Abortion is a personal — and global — issue
Why does The New Mexican fan the flames of conflict by devoting a byline from Kevin D. Williamson, a hate-mongering, anti-abortion zealot (“The punishment I favor for abortion,” Commentary, April 27)? One who is delusional enough to flatter himself as a “libertarian,” before going on to apparently advocate stiff prison sentences for anyone involved in an abortion process. He is not saying anything new.
Yes, an abortion may involve two bodies, but the authoritarian Williamson cannot prove when the fetus’s soul enters the body, and on a permanent basis. For this reason — and however regrettable — a fetus does not have the same rights as an adult. Practically, this is not just just a personal issue but a global one too, given that the population explosion increasingly is the root cause of our planet’s dire problems. One would have to be willfully ignorant — or brainwashed by the church — not to see this.
Santa Fe Public Schools Superintendent Veronica García suggested cutting back administrative positions to save money (“Despite $1.6M deficit, SFPS board pushes bonuses,” April 25). Yet board President Steven Carrillo had concerns that such cuts could “cause unwarranted strain on those remaining.” He doesn’t want staff working 60 hours a week. Perhaps Mr. Carrillo and the SFPS board should be reminded that most teachers and school administrators at lower pay-grades work above and beyond their contract hours, and many staff members take on other jobs to supplement their incomes. A question that remains for many school employees is what are the responsibilities and salaries of these administrative positions? There continues to be the sense among many that the administration is bigger than it was before Superintendent Joel Boyd’s tenure. The district should be transparent about this, publishing all positions and salaries, as Albuquerque Public Schools, our city and county do.
Bert E. Louis
A stupid idea
The Trump administration has just released its cruel plan to raise the rents of people living in public housing to the tune of $3.2 billion in total, affecting roughly 1.7 million people. This is essentially a tax on the poor to help pay for the recent tax cuts for the rich. Not only does this mean seniors on fixed incomes, the disabled and low wage workers will have less to spend on their other needs, it also takes that $3.2 billion out of local economies since low income people generally spend all of their income at local businesses. Hopefully, Congress will not go along with this stupid idea.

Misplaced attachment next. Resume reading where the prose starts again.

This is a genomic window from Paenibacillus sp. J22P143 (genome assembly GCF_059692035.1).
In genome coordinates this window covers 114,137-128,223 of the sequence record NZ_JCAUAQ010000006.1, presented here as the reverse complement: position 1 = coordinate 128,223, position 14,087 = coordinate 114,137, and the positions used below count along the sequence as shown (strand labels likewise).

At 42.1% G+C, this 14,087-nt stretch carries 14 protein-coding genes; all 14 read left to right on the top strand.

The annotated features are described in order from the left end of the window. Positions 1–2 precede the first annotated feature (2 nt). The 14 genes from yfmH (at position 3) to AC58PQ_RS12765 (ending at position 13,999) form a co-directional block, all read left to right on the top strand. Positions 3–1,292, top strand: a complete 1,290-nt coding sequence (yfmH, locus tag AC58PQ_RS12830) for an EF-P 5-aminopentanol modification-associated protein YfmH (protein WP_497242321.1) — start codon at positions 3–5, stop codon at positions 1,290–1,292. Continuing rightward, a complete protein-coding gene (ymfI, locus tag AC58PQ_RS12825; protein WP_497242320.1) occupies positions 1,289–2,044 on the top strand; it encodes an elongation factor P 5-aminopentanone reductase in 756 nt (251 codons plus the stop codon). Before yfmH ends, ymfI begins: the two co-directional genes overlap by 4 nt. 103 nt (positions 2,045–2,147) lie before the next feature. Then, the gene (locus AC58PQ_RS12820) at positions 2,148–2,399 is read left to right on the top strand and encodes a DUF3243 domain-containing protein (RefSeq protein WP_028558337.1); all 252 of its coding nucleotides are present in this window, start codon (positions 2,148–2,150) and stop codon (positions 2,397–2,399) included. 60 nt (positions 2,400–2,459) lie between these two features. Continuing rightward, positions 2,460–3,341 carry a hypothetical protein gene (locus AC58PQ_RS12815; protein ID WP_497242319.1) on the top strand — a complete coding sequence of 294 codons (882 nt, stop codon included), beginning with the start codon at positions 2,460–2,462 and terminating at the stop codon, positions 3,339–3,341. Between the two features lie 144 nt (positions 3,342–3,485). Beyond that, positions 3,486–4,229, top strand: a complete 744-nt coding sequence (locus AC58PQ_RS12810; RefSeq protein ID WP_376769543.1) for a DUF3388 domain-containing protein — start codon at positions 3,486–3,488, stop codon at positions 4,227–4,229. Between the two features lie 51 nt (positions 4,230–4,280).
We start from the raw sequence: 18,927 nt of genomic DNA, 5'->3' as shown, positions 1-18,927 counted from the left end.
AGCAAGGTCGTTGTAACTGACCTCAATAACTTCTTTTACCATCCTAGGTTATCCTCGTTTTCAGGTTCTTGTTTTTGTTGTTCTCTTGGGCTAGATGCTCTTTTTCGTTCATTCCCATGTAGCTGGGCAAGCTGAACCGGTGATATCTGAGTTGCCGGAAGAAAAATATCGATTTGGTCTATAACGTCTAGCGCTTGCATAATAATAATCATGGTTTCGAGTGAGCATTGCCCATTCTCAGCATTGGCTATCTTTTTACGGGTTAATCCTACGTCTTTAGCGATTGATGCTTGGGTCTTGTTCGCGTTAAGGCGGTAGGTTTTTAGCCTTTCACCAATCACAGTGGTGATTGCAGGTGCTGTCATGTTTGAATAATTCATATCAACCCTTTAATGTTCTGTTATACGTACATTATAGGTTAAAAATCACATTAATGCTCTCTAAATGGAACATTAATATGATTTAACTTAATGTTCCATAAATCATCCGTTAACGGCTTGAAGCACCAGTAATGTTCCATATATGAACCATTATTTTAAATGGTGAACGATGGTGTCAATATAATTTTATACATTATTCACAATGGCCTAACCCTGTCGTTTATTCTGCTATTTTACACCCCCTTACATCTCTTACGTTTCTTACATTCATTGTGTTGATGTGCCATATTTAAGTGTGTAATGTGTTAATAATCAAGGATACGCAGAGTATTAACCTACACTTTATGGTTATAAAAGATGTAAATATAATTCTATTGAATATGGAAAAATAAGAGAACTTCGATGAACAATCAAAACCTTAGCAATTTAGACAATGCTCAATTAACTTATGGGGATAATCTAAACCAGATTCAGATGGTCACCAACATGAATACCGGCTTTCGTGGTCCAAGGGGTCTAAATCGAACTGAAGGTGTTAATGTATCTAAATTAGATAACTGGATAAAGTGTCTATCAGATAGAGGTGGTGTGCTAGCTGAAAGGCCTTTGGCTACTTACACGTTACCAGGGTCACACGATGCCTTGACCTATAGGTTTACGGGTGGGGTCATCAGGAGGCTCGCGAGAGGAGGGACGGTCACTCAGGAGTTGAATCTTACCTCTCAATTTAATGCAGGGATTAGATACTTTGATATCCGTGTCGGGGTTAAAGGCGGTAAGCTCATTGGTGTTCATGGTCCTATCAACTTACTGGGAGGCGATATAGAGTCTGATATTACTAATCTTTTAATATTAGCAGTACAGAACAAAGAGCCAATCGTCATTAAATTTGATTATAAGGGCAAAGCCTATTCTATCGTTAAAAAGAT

New Mexico Coalition to End Homelessness
When I first read John Rosemond’s column (“No, guns are not the problem,” Living with Children, Feb. 11), claiming that lack of discipline caused these many shootings, I decided not to waste time responding, presuming other sane people would do so. Several people did. However, other people defended Rosemond, claiming that a newspaper should be open to all opinions and that Rosemond’s column shouldn’t be purged from the newspaper.
Nevertheless, Rosemond’s defenders have not addressed one basic fact — Rosemond claimed that he had proof of his position, yet nowhere in the column did he show any of that proof. Nor has he since. Therefore, at this point, Rosemond has shown himself to be nothing more than an opinionated crackpot. His column should be eliminated, not because of his position, but rather for his willingness to air controversial opinions without any proof.